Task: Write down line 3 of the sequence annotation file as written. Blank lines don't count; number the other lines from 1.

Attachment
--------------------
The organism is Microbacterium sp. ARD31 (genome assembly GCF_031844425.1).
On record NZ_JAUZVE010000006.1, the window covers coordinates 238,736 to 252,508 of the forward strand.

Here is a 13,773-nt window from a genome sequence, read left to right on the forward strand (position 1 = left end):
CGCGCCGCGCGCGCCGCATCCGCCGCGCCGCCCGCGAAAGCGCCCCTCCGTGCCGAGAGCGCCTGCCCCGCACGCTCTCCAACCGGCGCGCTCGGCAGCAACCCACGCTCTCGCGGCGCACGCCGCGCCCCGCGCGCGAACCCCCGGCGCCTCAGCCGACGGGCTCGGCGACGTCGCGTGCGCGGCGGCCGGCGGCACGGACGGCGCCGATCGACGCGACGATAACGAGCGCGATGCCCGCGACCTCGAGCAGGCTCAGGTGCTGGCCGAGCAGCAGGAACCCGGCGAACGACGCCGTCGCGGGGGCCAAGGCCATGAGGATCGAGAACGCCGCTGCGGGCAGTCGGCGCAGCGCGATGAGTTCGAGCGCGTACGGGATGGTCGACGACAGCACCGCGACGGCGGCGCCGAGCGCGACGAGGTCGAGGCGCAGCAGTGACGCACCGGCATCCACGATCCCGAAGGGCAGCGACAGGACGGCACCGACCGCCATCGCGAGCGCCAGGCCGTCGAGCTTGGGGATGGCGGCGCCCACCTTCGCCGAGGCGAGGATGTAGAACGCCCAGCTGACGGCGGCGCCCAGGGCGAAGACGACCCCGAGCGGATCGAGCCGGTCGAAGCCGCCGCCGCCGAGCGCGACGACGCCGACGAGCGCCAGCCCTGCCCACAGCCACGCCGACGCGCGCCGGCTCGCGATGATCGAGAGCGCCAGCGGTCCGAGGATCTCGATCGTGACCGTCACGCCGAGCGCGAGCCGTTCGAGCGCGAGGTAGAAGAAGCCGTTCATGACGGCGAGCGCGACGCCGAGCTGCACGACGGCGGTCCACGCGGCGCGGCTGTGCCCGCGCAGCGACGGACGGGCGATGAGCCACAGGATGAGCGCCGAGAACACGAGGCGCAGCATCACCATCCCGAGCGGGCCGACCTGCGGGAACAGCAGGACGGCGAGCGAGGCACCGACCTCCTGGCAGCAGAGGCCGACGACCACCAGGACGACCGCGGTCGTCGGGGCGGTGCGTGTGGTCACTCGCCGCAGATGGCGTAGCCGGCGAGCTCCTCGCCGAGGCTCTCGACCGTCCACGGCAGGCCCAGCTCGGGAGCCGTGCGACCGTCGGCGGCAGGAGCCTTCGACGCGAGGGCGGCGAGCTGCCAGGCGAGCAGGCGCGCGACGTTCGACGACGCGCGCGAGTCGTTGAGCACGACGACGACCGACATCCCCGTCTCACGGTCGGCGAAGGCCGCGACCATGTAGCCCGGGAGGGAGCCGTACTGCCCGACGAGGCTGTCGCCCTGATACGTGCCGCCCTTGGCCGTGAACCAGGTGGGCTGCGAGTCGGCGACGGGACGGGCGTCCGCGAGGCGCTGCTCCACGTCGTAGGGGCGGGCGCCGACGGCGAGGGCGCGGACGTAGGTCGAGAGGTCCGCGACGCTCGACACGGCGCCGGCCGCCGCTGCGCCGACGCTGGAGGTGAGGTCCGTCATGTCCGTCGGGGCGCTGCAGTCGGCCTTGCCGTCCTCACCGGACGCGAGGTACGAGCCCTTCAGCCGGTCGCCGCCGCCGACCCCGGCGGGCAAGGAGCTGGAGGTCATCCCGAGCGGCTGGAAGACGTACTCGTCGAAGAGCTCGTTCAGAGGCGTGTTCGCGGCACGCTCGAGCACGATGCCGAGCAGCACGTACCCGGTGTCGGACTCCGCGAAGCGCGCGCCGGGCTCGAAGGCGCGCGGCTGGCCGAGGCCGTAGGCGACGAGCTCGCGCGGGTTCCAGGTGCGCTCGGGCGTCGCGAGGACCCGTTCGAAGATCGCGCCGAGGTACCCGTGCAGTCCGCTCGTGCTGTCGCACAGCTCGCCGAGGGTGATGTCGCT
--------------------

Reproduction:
Here is a 13,773-nt window from a genome sequence, read left to right on the forward strand (position 1 = left end):